Your infant’s eyesight, much like the rest of them, is still a work in progress. A newborn’s vision is blurry, and they tend to see things best from about 10 inches away, which just happens to be around the distance from their own eyes to a mother’s face when nursing.
For the longest time, doctors thought that newborns were practically blind and paid no attention to their surroundings, since doctors would flip their fingers in front of a baby’s eyes without them flinching or even causing so much as a blink. So when parents insisted that their babies looked into their eyes, such claims were dismissed as wishful thinking.
It turns out that both parents and doctors were right: Though young infants do ignore much of what is in their field of vision, they have a special predilection toward faces. So whereas they could care less about snapping fingers, they do perk up whenever something that looks like a face is in front of them.
Newborns differentiate between light and dark and various shapes and designs very early. Within a few weeks of birth they turn their heads to follow bright objects with their eyes. (Babcock & Keepers, 1976) In addition to their affinity for faces, babies find high-contrast patterns fascinating – one of the reasons for all the bright stripes and patterns on baby mobiles and toys.
Normal vision development in infants
At one month, a typical baby can see clearly for only about a foot or two. This will rapidly change, so that by four months, he or she may be watching you from across the room or enjoy gazing out a window. (Greene, 2009) Here’s a typical timeline:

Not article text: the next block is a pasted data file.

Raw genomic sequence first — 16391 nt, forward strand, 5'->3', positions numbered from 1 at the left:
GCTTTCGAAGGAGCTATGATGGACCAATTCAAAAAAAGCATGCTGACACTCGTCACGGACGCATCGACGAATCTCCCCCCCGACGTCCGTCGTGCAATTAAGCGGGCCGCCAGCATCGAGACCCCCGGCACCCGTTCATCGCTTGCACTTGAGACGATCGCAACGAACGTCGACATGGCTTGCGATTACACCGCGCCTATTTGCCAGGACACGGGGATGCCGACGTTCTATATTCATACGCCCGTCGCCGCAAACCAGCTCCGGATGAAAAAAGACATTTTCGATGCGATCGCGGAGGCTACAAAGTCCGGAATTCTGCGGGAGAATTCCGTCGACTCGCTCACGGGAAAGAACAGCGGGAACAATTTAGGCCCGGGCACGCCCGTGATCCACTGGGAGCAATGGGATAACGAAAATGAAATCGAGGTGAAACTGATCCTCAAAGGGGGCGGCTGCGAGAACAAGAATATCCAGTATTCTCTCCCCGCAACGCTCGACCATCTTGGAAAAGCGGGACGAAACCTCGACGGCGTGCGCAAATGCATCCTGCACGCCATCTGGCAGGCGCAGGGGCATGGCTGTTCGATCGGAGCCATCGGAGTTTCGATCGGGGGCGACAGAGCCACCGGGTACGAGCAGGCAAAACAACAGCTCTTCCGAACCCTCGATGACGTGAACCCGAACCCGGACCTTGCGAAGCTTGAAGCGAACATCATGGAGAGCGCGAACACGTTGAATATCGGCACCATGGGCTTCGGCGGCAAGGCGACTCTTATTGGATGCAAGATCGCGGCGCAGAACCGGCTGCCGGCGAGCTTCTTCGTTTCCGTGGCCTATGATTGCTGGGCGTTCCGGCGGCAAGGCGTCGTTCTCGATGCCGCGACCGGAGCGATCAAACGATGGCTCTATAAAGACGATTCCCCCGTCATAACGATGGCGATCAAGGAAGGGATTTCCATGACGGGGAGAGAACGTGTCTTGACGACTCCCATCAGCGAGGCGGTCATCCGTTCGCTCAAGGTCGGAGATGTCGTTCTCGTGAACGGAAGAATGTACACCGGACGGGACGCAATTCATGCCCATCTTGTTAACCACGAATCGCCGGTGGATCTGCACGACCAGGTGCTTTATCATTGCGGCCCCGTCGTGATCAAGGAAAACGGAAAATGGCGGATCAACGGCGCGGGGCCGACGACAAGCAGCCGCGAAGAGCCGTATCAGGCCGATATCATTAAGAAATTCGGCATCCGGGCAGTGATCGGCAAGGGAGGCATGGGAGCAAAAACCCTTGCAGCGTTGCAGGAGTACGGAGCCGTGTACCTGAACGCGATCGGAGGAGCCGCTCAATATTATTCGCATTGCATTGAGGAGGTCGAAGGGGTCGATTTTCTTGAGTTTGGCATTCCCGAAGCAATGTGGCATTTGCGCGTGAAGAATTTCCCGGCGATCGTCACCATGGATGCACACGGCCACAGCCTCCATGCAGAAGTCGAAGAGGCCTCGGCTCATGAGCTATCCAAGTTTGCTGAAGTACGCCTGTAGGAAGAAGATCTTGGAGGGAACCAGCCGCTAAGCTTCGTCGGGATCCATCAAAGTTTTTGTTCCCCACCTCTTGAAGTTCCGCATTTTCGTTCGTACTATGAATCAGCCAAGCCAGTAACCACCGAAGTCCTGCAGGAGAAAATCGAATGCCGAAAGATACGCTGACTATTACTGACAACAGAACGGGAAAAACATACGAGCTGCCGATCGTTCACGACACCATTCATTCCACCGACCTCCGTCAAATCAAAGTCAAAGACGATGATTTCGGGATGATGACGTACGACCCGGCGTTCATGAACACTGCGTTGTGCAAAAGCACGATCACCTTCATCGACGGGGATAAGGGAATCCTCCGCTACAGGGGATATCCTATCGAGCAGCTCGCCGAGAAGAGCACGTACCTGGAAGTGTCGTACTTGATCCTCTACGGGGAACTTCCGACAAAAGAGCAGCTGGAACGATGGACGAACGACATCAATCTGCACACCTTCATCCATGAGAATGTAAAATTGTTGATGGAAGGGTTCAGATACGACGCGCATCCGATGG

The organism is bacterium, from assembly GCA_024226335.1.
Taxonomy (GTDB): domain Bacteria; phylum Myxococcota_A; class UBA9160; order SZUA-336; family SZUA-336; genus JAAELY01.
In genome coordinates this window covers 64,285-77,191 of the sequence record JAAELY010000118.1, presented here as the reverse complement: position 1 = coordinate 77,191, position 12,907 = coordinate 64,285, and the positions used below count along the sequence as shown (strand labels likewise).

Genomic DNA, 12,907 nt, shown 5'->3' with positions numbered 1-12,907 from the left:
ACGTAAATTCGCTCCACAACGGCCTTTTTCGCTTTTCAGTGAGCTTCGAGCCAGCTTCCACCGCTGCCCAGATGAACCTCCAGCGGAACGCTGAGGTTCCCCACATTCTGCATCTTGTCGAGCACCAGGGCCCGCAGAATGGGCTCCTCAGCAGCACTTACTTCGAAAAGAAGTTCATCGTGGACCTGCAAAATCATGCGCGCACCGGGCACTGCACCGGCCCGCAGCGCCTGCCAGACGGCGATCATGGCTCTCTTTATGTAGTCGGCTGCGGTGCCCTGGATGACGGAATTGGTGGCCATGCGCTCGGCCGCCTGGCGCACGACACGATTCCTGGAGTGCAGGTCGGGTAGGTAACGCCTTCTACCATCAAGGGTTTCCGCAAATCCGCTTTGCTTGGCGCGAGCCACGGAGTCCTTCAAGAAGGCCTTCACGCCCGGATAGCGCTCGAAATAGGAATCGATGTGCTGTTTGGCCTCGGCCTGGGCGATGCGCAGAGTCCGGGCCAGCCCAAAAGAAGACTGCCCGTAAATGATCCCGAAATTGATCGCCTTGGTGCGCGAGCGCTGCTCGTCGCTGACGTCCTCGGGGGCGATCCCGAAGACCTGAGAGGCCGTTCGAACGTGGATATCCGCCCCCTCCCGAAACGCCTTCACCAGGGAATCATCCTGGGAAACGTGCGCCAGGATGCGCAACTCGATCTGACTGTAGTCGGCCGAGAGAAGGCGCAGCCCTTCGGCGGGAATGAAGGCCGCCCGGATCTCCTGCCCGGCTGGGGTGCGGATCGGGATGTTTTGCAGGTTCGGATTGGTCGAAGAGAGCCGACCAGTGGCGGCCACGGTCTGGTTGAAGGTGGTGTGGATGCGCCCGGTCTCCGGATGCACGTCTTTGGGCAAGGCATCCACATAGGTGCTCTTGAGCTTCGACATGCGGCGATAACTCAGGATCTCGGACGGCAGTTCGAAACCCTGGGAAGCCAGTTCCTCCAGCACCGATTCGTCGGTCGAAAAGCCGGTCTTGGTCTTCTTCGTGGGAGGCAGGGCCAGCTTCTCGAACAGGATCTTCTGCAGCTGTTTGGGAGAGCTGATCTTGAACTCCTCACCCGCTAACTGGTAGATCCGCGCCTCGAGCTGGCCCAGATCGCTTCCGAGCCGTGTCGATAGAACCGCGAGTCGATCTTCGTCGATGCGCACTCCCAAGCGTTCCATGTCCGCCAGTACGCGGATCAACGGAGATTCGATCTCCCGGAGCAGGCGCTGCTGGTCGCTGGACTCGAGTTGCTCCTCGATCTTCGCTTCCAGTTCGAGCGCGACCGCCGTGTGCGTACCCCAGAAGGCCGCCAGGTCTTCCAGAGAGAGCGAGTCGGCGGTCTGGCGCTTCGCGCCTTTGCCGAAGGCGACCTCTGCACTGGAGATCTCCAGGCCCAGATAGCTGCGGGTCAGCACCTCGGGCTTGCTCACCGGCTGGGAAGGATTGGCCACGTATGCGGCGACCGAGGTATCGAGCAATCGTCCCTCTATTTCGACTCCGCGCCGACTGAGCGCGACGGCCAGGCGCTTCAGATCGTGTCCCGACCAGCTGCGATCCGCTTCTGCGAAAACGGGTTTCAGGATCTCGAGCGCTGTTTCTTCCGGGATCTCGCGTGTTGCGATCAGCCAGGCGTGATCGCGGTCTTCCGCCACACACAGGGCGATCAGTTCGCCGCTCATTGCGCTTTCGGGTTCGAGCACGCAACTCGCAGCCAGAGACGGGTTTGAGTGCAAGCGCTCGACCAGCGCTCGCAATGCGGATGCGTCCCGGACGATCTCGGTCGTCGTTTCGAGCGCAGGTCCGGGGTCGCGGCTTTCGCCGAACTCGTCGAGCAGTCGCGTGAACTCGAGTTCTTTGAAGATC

At 2 months he can keep a steady gaze on moving objects such as a mobile.
By 3 months your baby can focus on objects up to 10 feet away.
By 4 months hand-eye coordination starts to develop and your baby will eagerly start grasping at things.
By 6 months your little one is mastering the art of depth perception.
By your baby’s first birthday, their vision is on par with that of an adult.
Will sunlight hurt my baby’s eyes?
No. Newborns are not bothered by sunlight any more than you are. However, because of their sensitive skin, it’s recommended you avoid direct sun exposure except in limited doses.
My baby sometimes goes cross-eyed. Is this normal?
Yes. Occasional cross-eyes are normal for babies and typically go away by about 4 months of age.